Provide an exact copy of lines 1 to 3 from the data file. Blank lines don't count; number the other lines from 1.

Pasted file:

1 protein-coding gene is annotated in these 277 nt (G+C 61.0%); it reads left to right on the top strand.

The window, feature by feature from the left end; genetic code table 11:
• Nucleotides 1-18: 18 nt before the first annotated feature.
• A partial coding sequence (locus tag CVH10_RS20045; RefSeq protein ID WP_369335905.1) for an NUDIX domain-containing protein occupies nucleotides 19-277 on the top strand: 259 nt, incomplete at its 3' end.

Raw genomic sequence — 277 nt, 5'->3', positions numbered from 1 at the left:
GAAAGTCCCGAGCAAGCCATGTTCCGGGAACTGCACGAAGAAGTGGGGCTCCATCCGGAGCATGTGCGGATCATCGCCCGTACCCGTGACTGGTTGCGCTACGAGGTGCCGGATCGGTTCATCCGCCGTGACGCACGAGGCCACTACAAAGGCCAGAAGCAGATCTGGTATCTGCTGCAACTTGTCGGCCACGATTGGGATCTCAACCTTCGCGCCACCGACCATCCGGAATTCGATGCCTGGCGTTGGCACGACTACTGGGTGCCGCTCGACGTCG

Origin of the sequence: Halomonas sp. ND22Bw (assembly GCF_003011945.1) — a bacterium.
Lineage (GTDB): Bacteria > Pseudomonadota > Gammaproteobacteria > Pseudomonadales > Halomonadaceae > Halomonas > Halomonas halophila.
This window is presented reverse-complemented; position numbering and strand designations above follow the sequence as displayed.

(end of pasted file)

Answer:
1 protein-coding gene is annotated in these 277 nt (G+C 61.0%); it reads left to right on the top strand.

The window, feature by feature from the left end; genetic code table 11:
• Nucleotides 1-18: 18 nt before the first annotated feature.